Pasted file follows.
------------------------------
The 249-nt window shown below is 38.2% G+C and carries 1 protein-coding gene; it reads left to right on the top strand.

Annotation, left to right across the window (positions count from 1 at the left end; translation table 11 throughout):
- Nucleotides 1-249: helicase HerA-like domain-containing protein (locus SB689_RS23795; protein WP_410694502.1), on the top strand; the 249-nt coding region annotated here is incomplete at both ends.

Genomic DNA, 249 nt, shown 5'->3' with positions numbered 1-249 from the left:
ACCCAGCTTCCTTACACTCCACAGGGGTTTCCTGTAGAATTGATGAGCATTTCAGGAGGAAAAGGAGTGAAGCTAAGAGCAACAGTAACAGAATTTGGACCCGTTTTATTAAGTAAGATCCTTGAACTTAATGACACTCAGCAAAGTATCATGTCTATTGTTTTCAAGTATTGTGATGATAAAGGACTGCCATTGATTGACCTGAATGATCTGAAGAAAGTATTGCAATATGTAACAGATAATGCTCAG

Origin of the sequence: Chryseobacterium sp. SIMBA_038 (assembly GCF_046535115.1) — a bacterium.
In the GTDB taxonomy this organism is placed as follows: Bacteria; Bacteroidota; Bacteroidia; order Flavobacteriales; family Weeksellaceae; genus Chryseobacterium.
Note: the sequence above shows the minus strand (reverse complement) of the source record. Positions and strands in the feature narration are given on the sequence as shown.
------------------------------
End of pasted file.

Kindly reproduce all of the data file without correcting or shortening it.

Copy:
The 249-nt window shown below is 38.2% G+C and carries 1 protein-coding gene; it reads left to right on the top strand.

Annotation, left to right across the window (positions count from 1 at the left end; translation table 11 throughout):
- Nucleotides 1-249: helicase HerA-like domain-containing protein (locus SB689_RS23795; protein WP_410694502.1), on the top strand; the 249-nt coding region annotated here is incomplete at both ends.

Genomic DNA, 249 nt, shown 5'->3' with positions numbered 1-249 from the left:
ACCCAGCTTCCTTACACTCCACAGGGGTTTCCTGTAGAATTGATGAGCATTTCAGGAGGAAAAGGAGTGAAGCTAAGAGCAACAGTAACAGAATTTGGACCCGTTTTATTAAGTAAGATCCTTGAACTTAATGACACTCAGCAAAGTATCATGTCTATTGTTTTCAAGTATTGTGATGATAAAGGACTGCCATTGATTGACCTGAATGATCTGAAGAAAGTATTGCAATATGTAACAGATAATGCTCAG

Origin of the sequence: Chryseobacterium sp. SIMBA_038 (assembly GCF_046535115.1) — a bacterium.
In the GTDB taxonomy this organism is placed as follows: Bacteria; Bacteroidota; Bacteroidia; order Flavobacteriales; family Weeksellaceae; genus Chryseobacterium.
Note: the sequence above shows the minus strand (reverse complement) of the source record. Positions and strands in the feature narration are given on the sequence as shown.